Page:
How Real Is That E-Broker?
Investing in newly online brokerages is a high-risk play
For most of its 39 years, ever since founder Martin H. Meyerson gave up selling cars in favor of stocks, M.H. Meyerson & Co. has been known as a small, family-run brokerage with few retail clients but a large, profitable over-the-counter trading desk. But that all changed when--in a Cinderella-like makeover--Meyerson was transformed from a little-known New Jersey broker into--voila--a hot Net stock!
With the stocks of leading Internet brokers, such as E*Trade Group Inc. and Ameritrade Holding Corp., enjoying powerful rallies, Meyerson put out a brief press release early on Feb. 2 indicating its plans to offer Internet trading--under Emeyerson.com--by yearend. That was enough to send Meyerson's moribund stock--which had been below $1 as recently as November--into orbit: Within two days, the stock had jumped from around $3 to over $20 and now trades around $6 (chart). With the surge, Meyerson and other insiders dumped a chunk of their holdings.
Meyerson's move symbolizes the rush by even the most obscure of brokers to remake themselves as Net stocks and the rush by investors to buy into the dream. With Wall Street gripped by Internet mania--and even white-shoe firms such as Goldman, Sachs & Co. exploring Net-based trading--the biggest market moves have been made by third-tier brokers such as Meyerson. They include firms such as J.B. Oxford Holdings Inc., whose brokerage unit has a troubled regulatory history, and Eastbrokers International, trading at $2 in late December, which jumped to as high as $13 on speculation the firm would start Net trading. But they bet wrong, says Chairman Martin A. Sumichrast. Eastbrokers is now at $6. Or look at Rushmore Financial Group Inc., an insurer-turned-cyberbroker, that recently announced plans to start a day-trading operation on the Net. That pushed the stock from $4 to $14 before settling back at $5. No matter that the company is losing $2 million a year or that it couldn't even sell out its initial public offering last April.NO LAYUP. Indeed, the search for the next E*Trade has grown so frantic that traders bid up the shares of Bull & Bear Group, from $4 to $15, even though the firm had announced in December that it would sell its brokerage unit to Royal Bank of Canada. The shares now sell around $4.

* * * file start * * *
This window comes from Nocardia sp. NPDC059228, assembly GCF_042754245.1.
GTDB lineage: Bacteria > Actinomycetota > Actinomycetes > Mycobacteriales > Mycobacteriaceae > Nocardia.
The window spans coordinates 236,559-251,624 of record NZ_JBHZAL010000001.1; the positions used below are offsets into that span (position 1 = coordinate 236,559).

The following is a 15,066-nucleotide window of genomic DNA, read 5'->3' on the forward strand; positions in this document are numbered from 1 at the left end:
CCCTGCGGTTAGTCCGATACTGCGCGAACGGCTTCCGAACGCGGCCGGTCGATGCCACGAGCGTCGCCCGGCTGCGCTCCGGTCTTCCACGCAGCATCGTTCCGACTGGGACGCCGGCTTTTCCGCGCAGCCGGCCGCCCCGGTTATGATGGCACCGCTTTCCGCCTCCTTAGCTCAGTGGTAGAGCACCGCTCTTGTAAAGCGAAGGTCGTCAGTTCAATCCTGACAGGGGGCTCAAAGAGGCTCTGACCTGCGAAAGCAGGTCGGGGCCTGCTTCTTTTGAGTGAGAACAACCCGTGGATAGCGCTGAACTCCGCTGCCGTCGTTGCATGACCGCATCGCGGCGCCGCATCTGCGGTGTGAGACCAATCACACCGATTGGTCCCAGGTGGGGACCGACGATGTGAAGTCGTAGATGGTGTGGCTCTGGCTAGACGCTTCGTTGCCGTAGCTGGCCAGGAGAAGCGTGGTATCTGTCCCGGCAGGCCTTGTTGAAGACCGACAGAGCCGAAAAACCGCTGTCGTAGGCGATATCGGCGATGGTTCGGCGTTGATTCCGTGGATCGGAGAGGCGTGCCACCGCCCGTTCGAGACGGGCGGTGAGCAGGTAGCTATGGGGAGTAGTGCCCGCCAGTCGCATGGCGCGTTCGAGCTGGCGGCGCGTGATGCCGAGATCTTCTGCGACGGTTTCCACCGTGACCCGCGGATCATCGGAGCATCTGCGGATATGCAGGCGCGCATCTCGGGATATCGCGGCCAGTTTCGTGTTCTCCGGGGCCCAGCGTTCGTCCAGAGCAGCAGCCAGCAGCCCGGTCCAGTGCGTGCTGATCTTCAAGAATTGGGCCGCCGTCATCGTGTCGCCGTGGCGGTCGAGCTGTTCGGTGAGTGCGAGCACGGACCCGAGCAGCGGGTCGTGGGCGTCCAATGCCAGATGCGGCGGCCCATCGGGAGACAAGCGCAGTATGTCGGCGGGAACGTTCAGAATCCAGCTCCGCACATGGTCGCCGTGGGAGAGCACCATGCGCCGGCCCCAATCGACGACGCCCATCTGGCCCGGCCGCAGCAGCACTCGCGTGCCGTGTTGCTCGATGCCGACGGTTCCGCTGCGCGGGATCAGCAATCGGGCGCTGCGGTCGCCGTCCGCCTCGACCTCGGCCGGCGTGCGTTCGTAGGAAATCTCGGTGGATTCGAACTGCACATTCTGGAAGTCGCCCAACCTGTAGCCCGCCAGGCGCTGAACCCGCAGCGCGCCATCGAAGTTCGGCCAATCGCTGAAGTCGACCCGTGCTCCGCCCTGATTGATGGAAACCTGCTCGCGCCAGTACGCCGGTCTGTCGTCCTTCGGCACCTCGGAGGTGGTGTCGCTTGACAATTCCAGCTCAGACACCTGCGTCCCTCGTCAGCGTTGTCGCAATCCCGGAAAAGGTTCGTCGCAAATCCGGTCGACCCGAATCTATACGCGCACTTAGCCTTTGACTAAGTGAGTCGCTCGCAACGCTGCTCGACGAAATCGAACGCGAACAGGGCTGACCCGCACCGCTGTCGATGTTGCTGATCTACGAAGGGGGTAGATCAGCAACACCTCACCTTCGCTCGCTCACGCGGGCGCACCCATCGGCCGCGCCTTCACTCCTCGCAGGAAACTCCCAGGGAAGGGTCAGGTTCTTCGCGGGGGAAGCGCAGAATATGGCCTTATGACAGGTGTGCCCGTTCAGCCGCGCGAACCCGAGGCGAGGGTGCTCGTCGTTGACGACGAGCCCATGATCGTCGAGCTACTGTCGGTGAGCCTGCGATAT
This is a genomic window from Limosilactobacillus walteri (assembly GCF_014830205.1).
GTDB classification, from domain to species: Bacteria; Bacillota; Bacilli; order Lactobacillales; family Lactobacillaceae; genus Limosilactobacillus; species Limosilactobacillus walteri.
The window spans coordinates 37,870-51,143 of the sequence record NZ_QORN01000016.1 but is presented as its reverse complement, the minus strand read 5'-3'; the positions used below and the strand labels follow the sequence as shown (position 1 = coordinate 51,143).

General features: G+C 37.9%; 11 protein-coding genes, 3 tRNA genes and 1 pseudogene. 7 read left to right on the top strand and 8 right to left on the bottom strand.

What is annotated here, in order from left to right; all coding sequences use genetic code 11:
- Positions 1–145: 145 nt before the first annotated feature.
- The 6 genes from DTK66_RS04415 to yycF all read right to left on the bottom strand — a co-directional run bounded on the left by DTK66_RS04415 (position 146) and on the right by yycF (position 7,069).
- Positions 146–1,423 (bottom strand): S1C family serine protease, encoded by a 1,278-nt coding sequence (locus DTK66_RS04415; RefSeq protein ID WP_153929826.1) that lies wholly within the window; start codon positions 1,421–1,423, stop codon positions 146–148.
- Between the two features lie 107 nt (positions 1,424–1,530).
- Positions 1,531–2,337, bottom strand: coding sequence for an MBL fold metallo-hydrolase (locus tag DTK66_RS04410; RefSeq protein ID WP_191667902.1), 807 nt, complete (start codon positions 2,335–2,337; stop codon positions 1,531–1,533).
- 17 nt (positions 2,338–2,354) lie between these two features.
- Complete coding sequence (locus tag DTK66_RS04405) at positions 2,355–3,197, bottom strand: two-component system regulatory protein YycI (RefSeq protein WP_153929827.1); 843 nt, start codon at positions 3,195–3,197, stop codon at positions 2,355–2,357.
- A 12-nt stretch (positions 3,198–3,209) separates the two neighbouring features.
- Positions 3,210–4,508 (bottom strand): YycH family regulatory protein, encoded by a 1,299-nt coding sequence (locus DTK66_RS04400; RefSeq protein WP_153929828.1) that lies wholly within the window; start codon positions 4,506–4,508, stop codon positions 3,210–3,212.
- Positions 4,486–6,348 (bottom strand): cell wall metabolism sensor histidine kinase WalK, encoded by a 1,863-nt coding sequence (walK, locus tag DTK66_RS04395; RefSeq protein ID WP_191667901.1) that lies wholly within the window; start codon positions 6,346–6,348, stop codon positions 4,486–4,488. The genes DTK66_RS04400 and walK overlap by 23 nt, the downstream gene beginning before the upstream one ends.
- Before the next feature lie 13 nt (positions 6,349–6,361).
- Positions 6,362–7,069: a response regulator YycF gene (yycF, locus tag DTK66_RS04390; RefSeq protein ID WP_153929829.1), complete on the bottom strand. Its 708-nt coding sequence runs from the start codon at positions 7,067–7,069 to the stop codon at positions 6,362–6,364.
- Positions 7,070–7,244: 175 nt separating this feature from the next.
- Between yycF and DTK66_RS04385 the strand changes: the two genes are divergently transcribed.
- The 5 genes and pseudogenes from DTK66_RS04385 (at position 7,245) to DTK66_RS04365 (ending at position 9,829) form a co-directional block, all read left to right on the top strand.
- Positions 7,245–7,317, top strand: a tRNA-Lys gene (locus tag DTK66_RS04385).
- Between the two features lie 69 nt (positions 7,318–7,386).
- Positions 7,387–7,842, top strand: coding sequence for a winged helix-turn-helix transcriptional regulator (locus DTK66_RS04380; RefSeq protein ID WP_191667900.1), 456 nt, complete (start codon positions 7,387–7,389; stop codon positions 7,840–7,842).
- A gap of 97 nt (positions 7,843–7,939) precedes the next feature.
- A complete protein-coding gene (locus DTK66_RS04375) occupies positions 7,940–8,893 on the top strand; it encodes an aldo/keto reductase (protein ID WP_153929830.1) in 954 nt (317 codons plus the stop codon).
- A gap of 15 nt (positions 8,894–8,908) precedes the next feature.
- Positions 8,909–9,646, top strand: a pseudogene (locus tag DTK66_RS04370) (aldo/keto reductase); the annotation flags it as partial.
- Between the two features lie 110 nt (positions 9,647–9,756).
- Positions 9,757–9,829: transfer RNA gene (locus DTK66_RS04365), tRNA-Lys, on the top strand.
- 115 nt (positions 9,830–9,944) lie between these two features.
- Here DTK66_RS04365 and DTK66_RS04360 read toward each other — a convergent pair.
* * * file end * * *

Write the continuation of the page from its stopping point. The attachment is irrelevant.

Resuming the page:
What's driving the mania? Already, one of every seven trades is executed through the Internet, and investors are betting that an E-trading site is a license to print money. But industry analysts warn that making money on the Net is no layup. The technology and marketing costs to establish a beachhead are enormous, and the territory is crowded. Roughly 100 online trading sites are up and running. Still, traders are betting on every new entrant. They argue that after system outages at Charles Schwab, Ameritrade, and E*Trade--whose computers crashed three straight days in early February--frustrated customers will shift accounts en masse to J.B. Oxford and other less-trafficked brokers.
After easing back in subsequent weeks, the Net-broker frenzy broke out again on Feb. 19 when Merrill Lynch & Co. announced its acquisition of D.E. Shaw's Web brokerage-technology unit. That led to speculation that the deep-pocketed brokers would buy up the small fry. "There's a school of thought that many of these second-tier brokers could become acquisition candidates for banks or full-service firms like Merrill," notes John Robb, a principal with Gomez Advisers Inc., a Concord, Mass., Internet consultant. "Me, I think they're all grasping at straws."